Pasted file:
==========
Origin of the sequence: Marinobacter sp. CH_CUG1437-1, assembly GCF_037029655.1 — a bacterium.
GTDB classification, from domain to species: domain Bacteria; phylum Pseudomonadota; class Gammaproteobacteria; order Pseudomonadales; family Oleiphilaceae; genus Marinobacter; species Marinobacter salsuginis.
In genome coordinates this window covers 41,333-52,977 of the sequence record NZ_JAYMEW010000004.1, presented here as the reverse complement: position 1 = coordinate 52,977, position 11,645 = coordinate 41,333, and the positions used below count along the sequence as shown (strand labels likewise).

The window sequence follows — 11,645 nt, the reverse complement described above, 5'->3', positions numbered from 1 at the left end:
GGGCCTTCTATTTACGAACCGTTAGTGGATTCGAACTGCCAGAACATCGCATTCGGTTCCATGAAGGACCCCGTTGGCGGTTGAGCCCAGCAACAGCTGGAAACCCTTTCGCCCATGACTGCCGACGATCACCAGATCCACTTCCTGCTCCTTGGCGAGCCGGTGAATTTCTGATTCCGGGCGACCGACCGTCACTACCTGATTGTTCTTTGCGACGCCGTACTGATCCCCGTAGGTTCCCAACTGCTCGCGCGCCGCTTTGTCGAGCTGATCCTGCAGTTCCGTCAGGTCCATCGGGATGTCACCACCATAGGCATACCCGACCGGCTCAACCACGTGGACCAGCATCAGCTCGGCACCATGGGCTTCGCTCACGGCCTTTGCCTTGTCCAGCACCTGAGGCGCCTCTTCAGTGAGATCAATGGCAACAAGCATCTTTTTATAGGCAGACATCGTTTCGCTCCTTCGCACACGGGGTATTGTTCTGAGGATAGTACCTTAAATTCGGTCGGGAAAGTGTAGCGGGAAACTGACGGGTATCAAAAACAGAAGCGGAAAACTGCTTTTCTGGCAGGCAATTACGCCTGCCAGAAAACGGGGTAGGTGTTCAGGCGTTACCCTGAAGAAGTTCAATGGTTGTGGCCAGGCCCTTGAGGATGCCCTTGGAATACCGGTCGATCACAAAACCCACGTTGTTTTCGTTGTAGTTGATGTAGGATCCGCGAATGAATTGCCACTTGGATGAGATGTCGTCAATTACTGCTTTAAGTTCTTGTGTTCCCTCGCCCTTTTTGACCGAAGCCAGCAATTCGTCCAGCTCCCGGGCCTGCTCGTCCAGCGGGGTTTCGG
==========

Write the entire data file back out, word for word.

Origin of the sequence: Marinobacter sp. CH_CUG1437-1, assembly GCF_037029655.1 — a bacterium.
GTDB classification, from domain to species: domain Bacteria; phylum Pseudomonadota; class Gammaproteobacteria; order Pseudomonadales; family Oleiphilaceae; genus Marinobacter; species Marinobacter salsuginis.
In genome coordinates this window covers 41,333-52,977 of the sequence record NZ_JAYMEW010000004.1, presented here as the reverse complement: position 1 = coordinate 52,977, position 11,645 = coordinate 41,333, and the positions used below count along the sequence as shown (strand labels likewise).

The window sequence follows — 11,645 nt, the reverse complement described above, 5'->3', positions numbered from 1 at the left end:
GGGCCTTCTATTTACGAACCGTTAGTGGATTCGAACTGCCAGAACATCGCATTCGGTTCCATGAAGGACCCCGTTGGCGGTTGAGCCCAGCAACAGCTGGAAACCCTTTCGCCCATGACTGCCGACGATCACCAGATCCACTTCCTGCTCCTTGGCGAGCCGGTGAATTTCTGATTCCGGGCGACCGACCGTCACTACCTGATTGTTCTTTGCGACGCCGTACTGATCCCCGTAGGTTCCCAACTGCTCGCGCGCCGCTTTGTCGAGCTGATCCTGCAGTTCCGTCAGGTCCATCGGGATGTCACCACCATAGGCATACCCGACCGGCTCAACCACGTGGACCAGCATCAGCTCGGCACCATGGGCTTCGCTCACGGCCTTTGCCTTGTCCAGCACCTGAGGCGCCTCTTCAGTGAGATCAATGGCAACAAGCATCTTTTTATAGGCAGACATCGTTTCGCTCCTTCGCACACGGGGTATTGTTCTGAGGATAGTACCTTAAATTCGGTCGGGAAAGTGTAGCGGGAAACTGACGGGTATCAAAAACAGAAGCGGAAAACTGCTTTTCTGGCAGGCAATTACGCCTGCCAGAAAACGGGGTAGGTGTTCAGGCGTTACCCTGAAGAAGTTCAATGGTTGTGGCCAGGCCCTTGAGGATGCCCTTGGAATACCGGTCGATCACAAAACCCACGTTGTTTTCGTTGTAGTTGATGTAGGATCCGCGAATGAATTGCCACTTGGATGAGATGTCGTCAATTACTGCTTTAAGTTCTTGTGTTCCCTCGCCCTTTTTGACCGAAGCCAGCAATTCGTCCAGCTCCCGGGCCTGCTCGTCCAGCGGGGTTTCGG